Superunion to Hope to Nope: the biggest design moments of 2018

We asked designers to tell us what they think is the most momentous thing that happened in the industry this year.

Matt Baxter, co-founder and creative director, Baxter and Bailey

“Perhaps it’s my fuzzily festive brain, but many of 2018’s momentous design events feel like dim and distant memories. Did the supertanker Superunion really set sail in January this year? Did the Guardian really go tabloid in the same month? Blimey, that feels like eons ago. Looking back, the design story that has stayed with me the most wasn’t exactly what you’d call good news at the time. In July, you’ll probably remember that 30 designers pulled out of the exhibition Hope To Nope at London’s Design Museum. The exhibitors withdrew their work in protest at the museum’s decision to host a private event for a global arms company at the venue.

While the whole debacle was pretty dispiriting, it did illustrate something hugely positive and – I’d say – momentous. At a time when the popular narrative suggests that design is increasingly superficial, an aesthetically-focused, politically-neutral, Pinterest-ready beauty parade, this news story proved that this notion is nonsense. It was a timely reminder that really good designers are an opinionated, bolshy lot who want to make work that has purpose and impact. And they’re happy to hold venerable institutions to account. So, here’s to more stroppy design debacles in 2019. *Stomps off.*”


Katie Cadwallader, designer, Supple Studio

“It’s surely got to be the studio super-merger resulting in Superunion at the start of the year, sparking ‘David and Goliath’ debates across the design land (and most memorably, on Twitter). Satellite studios are absolutely killing it, no longer needing to orbit around the capital but standing with gravitas on their own two feet. Design communities are constantly growing across the UK – the North, filling up the calendar with new festivals, and the South, repping D&AD training and flying in stellar speakers from across the world. Despite the merger swallowing up some of the historically most alluring studio options for clients, there has never been a more exciting time to graduate as a designer. The choices are far and wide and, as yet, neither David nor Goliath has claimed victory.”


Ben Tallon, freelance illustrator and graphic designer

“For me, as 2019 and political chaos looms, it was once again Damon Albarn who wonderfully captured the mood of the moment with The Good, The Bad and The Queen’s Merrie Land album. The melancholy at play in the music and lyrics is brought to life by Tommy, the unsettling puppet who fronts the music videos, live sets and overall design flavour of an album that embodies the underlying apprehension and alienation that has been felt not just in the creative industries, but across the nation and beyond. Here’s hoping we can all channel Albarn’s ability to respond so succinctly to the bullshit all around us.”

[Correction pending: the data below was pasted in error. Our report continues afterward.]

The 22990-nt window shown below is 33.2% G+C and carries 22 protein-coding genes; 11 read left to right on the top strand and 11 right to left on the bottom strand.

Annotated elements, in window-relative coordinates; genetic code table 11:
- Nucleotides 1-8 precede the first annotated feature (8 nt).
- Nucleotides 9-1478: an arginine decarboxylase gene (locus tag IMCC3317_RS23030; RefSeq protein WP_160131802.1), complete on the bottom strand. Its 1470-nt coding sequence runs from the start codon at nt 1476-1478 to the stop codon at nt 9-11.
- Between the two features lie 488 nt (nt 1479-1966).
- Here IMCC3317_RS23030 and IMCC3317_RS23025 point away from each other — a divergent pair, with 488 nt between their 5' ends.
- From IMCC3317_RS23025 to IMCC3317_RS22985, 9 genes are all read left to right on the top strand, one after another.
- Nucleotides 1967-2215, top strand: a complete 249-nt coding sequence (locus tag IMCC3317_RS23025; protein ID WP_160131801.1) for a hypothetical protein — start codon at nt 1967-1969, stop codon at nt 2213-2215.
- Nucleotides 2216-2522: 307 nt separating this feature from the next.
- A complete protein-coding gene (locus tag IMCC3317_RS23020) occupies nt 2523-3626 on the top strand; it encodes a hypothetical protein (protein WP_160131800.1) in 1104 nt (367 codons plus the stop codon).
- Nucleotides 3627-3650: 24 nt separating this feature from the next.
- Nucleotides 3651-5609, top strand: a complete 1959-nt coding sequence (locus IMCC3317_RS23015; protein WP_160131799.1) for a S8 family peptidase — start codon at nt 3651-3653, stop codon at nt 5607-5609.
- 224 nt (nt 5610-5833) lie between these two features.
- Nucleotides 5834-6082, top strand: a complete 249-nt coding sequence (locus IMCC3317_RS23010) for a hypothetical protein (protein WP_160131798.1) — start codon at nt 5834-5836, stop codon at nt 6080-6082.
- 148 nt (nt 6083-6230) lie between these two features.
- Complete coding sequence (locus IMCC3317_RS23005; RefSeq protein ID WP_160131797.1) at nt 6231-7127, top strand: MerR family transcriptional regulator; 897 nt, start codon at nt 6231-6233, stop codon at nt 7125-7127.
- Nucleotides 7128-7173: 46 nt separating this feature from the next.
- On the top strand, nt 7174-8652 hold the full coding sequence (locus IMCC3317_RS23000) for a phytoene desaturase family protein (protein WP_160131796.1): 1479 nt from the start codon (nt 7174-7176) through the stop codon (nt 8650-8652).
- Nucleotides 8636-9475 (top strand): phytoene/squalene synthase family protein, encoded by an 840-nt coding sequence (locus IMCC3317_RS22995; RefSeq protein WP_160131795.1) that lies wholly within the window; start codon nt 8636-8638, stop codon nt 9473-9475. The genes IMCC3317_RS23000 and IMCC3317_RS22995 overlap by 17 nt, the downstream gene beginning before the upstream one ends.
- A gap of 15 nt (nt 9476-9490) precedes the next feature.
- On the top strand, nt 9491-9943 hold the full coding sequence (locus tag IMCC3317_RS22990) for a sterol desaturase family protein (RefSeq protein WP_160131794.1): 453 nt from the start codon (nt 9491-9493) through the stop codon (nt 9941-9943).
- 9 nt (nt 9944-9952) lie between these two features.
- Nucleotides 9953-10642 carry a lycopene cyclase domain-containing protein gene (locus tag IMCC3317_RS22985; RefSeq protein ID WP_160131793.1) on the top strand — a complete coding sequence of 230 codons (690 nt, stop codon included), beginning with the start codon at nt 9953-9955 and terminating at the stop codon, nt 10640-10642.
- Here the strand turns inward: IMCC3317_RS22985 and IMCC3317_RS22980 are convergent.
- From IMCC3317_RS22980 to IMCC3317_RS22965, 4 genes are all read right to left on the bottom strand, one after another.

Tessa Simpson, designer, O Street

“Tricky one – I don’t know if I’d describe it as momentous, but I feel like this year has been a pretty good one for visibility of women in design, and in general. The anniversary of women’s suffrage meant an increase in exhibitions and events based on women’s rights, both past and present. Many exhibitions displayed archival material like the protest posters created by women in the early 20th century, displayed at Cambridge University Library, but there was also a big drive to celebrate women’s voices now, for example with the Manchester Art Gallery ‘feminist takeover’ in March. This year seems to have prompted a real championing of female designers and artists across press and media — which will hopefully have an echo effect for the years to come, too.

Also Adobe Illustrator finally added a ‘trim’ tool so that you can view your artboards cropped. The buzz of excitement from that is still echoing around our studio.”


Paul-Jervis Heath, principal, Modern Human

“2018 highlighted how important ethics are in design. As designers, we need to think more carefully about the impact of our work. Design continues to be complicit in throwaway culture, the invasion of privacy, discrimination and the erosion of democracy. With their mantra of moving fast and breaking things, big technology firms have indeed broken some fundamental things and continue to erode human values. To move forward we need to adopt a new form of humanism in design. We need to get closer to the people we’re designing for, build genuine empathy and choose our projects wisely. We need to move deliberately and fix things in 2019.”


What do you think is the most momentous thing that happened in design this year? Let us know in the comments below.

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